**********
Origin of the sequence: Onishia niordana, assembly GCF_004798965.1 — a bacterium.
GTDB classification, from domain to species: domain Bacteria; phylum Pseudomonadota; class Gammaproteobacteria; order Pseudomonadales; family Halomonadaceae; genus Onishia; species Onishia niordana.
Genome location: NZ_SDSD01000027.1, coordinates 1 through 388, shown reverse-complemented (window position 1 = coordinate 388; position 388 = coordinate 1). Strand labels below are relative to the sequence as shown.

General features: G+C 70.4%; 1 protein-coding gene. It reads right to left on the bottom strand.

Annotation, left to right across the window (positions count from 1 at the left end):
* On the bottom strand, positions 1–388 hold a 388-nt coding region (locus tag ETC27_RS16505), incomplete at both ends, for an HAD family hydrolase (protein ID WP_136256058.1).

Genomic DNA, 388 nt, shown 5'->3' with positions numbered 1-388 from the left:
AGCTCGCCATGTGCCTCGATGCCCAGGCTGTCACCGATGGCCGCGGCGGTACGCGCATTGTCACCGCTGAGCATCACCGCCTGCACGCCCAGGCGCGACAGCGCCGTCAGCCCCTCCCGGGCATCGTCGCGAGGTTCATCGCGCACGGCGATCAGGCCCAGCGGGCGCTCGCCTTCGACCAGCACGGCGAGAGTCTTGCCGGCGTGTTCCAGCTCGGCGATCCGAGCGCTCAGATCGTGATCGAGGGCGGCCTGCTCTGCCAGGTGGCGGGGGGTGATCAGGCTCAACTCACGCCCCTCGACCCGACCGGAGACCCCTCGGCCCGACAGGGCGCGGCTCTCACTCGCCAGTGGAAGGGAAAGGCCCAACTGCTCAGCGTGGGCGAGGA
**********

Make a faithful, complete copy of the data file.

Origin of the sequence: Onishia niordana, assembly GCF_004798965.1 — a bacterium.
GTDB classification, from domain to species: domain Bacteria; phylum Pseudomonadota; class Gammaproteobacteria; order Pseudomonadales; family Halomonadaceae; genus Onishia; species Onishia niordana.
Genome location: NZ_SDSD01000027.1, coordinates 1 through 388, shown reverse-complemented (window position 1 = coordinate 388; position 388 = coordinate 1). Strand labels below are relative to the sequence as shown.

General features: G+C 70.4%; 1 protein-coding gene. It reads right to left on the bottom strand.

Annotation, left to right across the window (positions count from 1 at the left end):
* On the bottom strand, positions 1–388 hold a 388-nt coding region (locus tag ETC27_RS16505), incomplete at both ends, for an HAD family hydrolase (protein ID WP_136256058.1).

Genomic DNA, 388 nt, shown 5'->3' with positions numbered 1-388 from the left:
AGCTCGCCATGTGCCTCGATGCCCAGGCTGTCACCGATGGCCGCGGCGGTACGCGCATTGTCACCGCTGAGCATCACCGCCTGCACGCCCAGGCGCGACAGCGCCGTCAGCCCCTCCCGGGCATCGTCGCGAGGTTCATCGCGCACGGCGATCAGGCCCAGCGGGCGCTCGCCTTCGACCAGCACGGCGAGAGTCTTGCCGGCGTGTTCCAGCTCGGCGATCCGAGCGCTCAGATCGTGATCGAGGGCGGCCTGCTCTGCCAGGTGGCGGGGGGTGATCAGGCTCAACTCACGCCCCTCGACCCGACCGGAGACCCCTCGGCCCGACAGGGCGCGGCTCTCACTCGCCAGTGGAAGGGAAAGGCCCAACTGCTCAGCGTGGGCGAGGA